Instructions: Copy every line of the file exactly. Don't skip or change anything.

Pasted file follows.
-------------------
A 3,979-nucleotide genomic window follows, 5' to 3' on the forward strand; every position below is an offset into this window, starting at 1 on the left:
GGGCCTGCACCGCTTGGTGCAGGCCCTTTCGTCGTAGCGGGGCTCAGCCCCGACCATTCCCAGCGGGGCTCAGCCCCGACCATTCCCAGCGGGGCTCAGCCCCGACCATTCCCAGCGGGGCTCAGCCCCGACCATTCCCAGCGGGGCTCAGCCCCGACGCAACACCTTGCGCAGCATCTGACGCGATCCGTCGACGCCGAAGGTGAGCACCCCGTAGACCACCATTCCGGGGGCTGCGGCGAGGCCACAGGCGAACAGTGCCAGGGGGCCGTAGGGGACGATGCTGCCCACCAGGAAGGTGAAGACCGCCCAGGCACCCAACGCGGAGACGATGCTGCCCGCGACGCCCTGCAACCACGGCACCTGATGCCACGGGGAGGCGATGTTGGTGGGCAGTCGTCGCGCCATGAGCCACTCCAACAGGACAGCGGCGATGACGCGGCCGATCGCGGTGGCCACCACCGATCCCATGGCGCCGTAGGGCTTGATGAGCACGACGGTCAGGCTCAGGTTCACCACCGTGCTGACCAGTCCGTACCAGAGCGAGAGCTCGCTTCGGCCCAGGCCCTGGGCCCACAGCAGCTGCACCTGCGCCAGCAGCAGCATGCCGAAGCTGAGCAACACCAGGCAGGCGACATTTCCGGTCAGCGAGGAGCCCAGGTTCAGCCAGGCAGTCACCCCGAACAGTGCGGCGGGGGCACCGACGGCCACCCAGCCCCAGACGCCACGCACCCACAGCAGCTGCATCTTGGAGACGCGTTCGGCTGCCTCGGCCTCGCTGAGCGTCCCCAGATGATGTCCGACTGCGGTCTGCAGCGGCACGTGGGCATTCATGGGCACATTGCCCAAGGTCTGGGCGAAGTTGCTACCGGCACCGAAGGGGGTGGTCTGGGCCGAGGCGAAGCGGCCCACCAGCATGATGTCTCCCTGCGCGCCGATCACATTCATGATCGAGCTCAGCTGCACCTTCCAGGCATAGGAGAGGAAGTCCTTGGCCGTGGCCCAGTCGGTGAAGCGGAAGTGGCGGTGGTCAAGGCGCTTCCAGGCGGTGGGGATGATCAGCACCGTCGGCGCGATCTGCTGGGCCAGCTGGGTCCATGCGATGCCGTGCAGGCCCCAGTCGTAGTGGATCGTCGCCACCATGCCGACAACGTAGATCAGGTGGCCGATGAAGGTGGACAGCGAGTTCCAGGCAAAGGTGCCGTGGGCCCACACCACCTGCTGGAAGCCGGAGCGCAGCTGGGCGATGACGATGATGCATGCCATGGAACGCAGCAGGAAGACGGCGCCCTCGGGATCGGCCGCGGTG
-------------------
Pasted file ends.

A 3,979-nucleotide genomic window follows, 5' to 3' on the forward strand; every position below is an offset into this window, starting at 1 on the left:
GGGCCTGCACCGCTTGGTGCAGGCCCTTTCGTCGTAGCGGGGCTCAGCCCCGACCATTCCCAGCGGGGCTCAGCCCCGACCATTCCCAGCGGGGCTCAGCCCCGACCATTCCCAGCGGGGCTCAGCCCCGACCATTCCCAGCGGGGCTCAGCCCCGACGCAACACCTTGCGCAGCATCTGACGCGATCCGTCGACGCCGAAGGTGAGCACCCCGTAGACCACCATTCCGGGGGCTGCGGCGAGGCCACAGGCGAACAGTGCCAGGGGGCCGTAGGGGACGATGCTGCCCACCAGGAAGGTGAAGACCGCCCAGGCACCCAACGCGGAGACGATGCTGCCCGCGACGCCCTGCAACCACGGCACCTGATGCCACGGGGAGGCGATGTTGGTGGGCAGTCGTCGCGCCATGAGCCACTCCAACAGGACAGCGGCGATGACGCGGCCGATCGCGGTGGCCACCACCGATCCCATGGCGCCGTAGGGCTTGATGAGCACGACGGTCAGGCTCAGGTTCACCACCGTGCTGACCAGTCCGTACCAGAGCGAGAGCTCGCTTCGGCCCAGGCCCTGGGCCCACAGCAGCTGCACCTGCGCCAGCAGCAGCATGCCGAAGCTGAGCAACACCAGGCAGGCGACATTTCCGGTCAGCGAGGAGCCCAGGTTCAGCCAGGCAGTCACCCCGAACAGTGCGGCGGGGGCACCGACGGCCACCCAGCCCCAGACGCCACGCACCCACAGCAGCTGCATCTTGGAGACGCGTTCGGCTGCCTCGGCCTCGCTGAGCGTCCCCAGATGATGTCCGACTGCGGTCTGCAGCGGCACGTGGGCATTCATGGGCACATTGCCCAAGGTCTGGGCGAAGTTGCTACCGGCACCGAAGGGGGTGGTCTGGGCCGAGGCGAAGCGGCCCACCAGCATGATGTCTCCCTGCGCGCCGATCACATTCATGATCGAGCTCAGCTGCACCTTCCAGGCATAGGAGAGGAAGTCCTTGGCCGTGGCCCAGTCGGTGAAGCGGAAGTGGCGGTGGTCAAGGCGCTTCCAGGCGGTGGGGATGATCAGCACCGTCGGCGCGATCTGCTGGGCCAGCTGGGTCCATGCGATGCCGTGCAGGCCCCAGTCGTAGTGGATCGTCGCCACCATGCCGACAACGTAGATCAGGTGGCCGATGAAGGTGGACAGCGAGTTCCAGGCAAAGGTGCCGTGGGCCCACACCACCTGCTGGAAGCCGGAGCGCAGCTGGGCGATGACGATGATGCATGCCATGGAACGCAGCAGGAAGACGGCGCCCTCGGGATCGGCCGCGGTG